Alliance to Work as Extension Service for Industry

By May, Bill | THE JOURNAL RECORD, December 29, 1992 | Go to article overview

Alliance to Work as Extension Service for Industry


May, Bill, THE JOURNAL RECORD


By Bill May

Journal Record Staff Reporter

A new twist on an old idea is helping further diversify Oklahoma's economy and fuel a growing feeling of economic recovery.

The old idea is the agriculture extension service, which has been in existence nearly a century to help farmers learn more about farming and new farm technology as well as how to deal with new markets.

But the twist is taking that service into the manufacturing sector which will enable small- and medium-sized companies to take advantage of technological improvements and capture new markets.

"Even that's not new," said Edmund J. Farrell of Tulsa, president of the Oklahoma Alliance for Manufacturing Excellence Inc. "When they started the agricultural extension service, there were major discussions on whether this service should be offered to industry or agriculture. Because farmers seemed to need the most help, agriculture was selected as the recipient of the government service."

Still, Oklahoma's idea is to develop an extension service which will help manufacturers learn more about technology, its application to specific industries and how to take advantage of it.

While Farrell down played the significance of Oklahoma's plan, the National Institute of Standards and Technology, a federal agency, has twice awarded grants to the Oklahoma Center for the Advancement of Science and Technology to implement the plan.

Announcement of the latest grant came in mid-December when the federal agency said of the 37 states which applied for grants, only six were awarded, and Oklahoma's idea was in the top two.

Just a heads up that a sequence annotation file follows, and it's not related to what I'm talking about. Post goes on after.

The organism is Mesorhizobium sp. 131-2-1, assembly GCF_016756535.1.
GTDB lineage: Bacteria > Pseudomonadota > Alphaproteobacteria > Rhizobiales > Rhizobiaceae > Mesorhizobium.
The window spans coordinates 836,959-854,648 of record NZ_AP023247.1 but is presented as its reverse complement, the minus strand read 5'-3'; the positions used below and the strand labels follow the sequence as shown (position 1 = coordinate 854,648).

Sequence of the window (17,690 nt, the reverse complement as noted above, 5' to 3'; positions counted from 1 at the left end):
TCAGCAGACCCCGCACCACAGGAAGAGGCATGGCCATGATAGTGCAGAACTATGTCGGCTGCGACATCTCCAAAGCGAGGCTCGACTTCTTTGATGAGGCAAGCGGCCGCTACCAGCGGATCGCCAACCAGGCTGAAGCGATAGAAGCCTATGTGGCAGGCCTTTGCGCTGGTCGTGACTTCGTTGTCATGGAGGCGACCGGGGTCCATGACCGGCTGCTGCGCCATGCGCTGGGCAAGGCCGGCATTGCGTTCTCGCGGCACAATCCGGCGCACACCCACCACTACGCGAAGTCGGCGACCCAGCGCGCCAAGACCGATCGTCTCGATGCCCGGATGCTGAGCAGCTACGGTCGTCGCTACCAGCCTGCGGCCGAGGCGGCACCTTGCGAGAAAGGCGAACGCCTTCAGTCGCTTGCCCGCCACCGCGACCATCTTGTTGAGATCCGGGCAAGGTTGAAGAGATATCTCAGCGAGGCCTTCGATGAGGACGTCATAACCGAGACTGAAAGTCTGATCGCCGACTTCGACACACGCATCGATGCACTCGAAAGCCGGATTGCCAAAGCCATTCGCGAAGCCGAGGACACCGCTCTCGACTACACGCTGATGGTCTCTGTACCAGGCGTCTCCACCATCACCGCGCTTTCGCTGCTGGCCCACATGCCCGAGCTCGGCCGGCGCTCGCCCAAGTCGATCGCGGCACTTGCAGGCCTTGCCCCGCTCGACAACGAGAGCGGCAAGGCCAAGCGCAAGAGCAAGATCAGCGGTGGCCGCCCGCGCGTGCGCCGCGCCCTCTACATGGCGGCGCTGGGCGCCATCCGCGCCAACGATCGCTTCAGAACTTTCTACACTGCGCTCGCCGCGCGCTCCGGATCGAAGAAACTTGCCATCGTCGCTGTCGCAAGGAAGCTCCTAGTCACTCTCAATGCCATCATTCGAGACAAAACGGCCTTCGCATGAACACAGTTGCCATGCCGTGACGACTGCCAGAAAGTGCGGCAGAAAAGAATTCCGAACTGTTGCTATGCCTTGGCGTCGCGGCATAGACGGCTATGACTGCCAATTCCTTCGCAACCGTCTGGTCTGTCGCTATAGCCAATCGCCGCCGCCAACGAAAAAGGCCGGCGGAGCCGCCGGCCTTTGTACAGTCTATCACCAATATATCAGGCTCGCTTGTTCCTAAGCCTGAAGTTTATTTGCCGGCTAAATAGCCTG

Idea behind the alliance is to "increase the wealth of every Oklahoman by increasing the wealth of each company by improving the amount of business that it does," Farrell said.

"We developed this program through a series of planning meetings where the customer, the individual small and medium business, told us what they need and want," he said. "The problem is identifying exactly what is technology transfer and how will this affect the small business we're dealing with.

"Everything we do that makes a change in one aspect of a business will make a change in nearly every other aspect of the business.

"As an example, a small machine shop is known for its quality work and has a good base of customers suddenly starts losing out to competitors, and finds the reason is the company cannot hold tolerances to the proper levels.

"Probably what that company needs to do is switch from a manual machine to a CNC (computerized numerical control) machine which will hold exact tolerances time after time. The only problem is that now the company has a whole new bunch of changes to deal with.

"First, someone has to help the company set up the work flow, the paperwork flow, the quality inspection so that everything can be documented. Since the new machine is computer controlled, the company must have someone who can program, operate, maintain and repair the computer, a job that didn't exist.

"What other procedures, upstream and downstream, will have to be changed just because this machine was adopted?

"That's technology transfer, even though the company may still be making the same low-technology part," Farrell said. "There's a company in Poteau (Johnson Controls Corp.) which is definitely a low-tech operation. …

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Alliance to Work as Extension Service for Industry
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